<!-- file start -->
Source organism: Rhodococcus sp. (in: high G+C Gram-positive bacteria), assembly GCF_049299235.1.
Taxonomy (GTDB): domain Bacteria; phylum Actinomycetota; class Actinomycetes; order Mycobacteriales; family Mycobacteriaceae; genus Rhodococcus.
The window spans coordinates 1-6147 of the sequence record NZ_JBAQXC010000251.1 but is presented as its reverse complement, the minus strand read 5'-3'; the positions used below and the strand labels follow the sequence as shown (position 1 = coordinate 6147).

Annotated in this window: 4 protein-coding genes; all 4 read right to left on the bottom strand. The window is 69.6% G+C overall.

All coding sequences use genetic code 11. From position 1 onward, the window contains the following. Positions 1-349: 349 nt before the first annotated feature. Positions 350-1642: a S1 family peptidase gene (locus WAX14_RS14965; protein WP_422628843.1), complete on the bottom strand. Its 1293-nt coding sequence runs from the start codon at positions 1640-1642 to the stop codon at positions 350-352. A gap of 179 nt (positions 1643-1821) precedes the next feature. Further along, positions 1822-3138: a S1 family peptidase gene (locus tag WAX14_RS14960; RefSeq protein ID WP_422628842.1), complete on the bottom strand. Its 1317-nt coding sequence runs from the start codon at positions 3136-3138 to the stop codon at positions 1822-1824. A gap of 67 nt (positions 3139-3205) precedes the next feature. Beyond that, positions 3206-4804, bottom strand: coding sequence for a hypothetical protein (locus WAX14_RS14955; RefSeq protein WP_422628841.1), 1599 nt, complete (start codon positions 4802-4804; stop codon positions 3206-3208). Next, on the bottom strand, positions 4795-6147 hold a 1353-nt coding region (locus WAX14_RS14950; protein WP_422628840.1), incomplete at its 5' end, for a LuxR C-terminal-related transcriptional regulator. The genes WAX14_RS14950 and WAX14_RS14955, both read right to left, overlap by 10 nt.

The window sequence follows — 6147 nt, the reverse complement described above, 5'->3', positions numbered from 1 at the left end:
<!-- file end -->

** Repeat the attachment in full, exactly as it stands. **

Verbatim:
Source organism: Rhodococcus sp. (in: high G+C Gram-positive bacteria), assembly GCF_049299235.1.
Taxonomy (GTDB): domain Bacteria; phylum Actinomycetota; class Actinomycetes; order Mycobacteriales; family Mycobacteriaceae; genus Rhodococcus.
The window spans coordinates 1-6147 of the sequence record NZ_JBAQXC010000251.1 but is presented as its reverse complement, the minus strand read 5'-3'; the positions used below and the strand labels follow the sequence as shown (position 1 = coordinate 6147).

Annotated in this window: 4 protein-coding genes; all 4 read right to left on the bottom strand. The window is 69.6% G+C overall.

All coding sequences use genetic code 11. From position 1 onward, the window contains the following. Positions 1-349: 349 nt before the first annotated feature. Positions 350-1642: a S1 family peptidase gene (locus WAX14_RS14965; protein WP_422628843.1), complete on the bottom strand. Its 1293-nt coding sequence runs from the start codon at positions 1640-1642 to the stop codon at positions 350-352. A gap of 179 nt (positions 1643-1821) precedes the next feature. Further along, positions 1822-3138: a S1 family peptidase gene (locus tag WAX14_RS14960; RefSeq protein ID WP_422628842.1), complete on the bottom strand. Its 1317-nt coding sequence runs from the start codon at positions 3136-3138 to the stop codon at positions 1822-1824. A gap of 67 nt (positions 3139-3205) precedes the next feature. Beyond that, positions 3206-4804, bottom strand: coding sequence for a hypothetical protein (locus WAX14_RS14955; RefSeq protein WP_422628841.1), 1599 nt, complete (start codon positions 4802-4804; stop codon positions 3206-3208). Next, on the bottom strand, positions 4795-6147 hold a 1353-nt coding region (locus WAX14_RS14950; protein WP_422628840.1), incomplete at its 5' end, for a LuxR C-terminal-related transcriptional regulator. The genes WAX14_RS14950 and WAX14_RS14955, both read right to left, overlap by 10 nt.

The window sequence follows — 6147 nt, the reverse complement described above, 5'->3', positions numbered from 1 at the left end: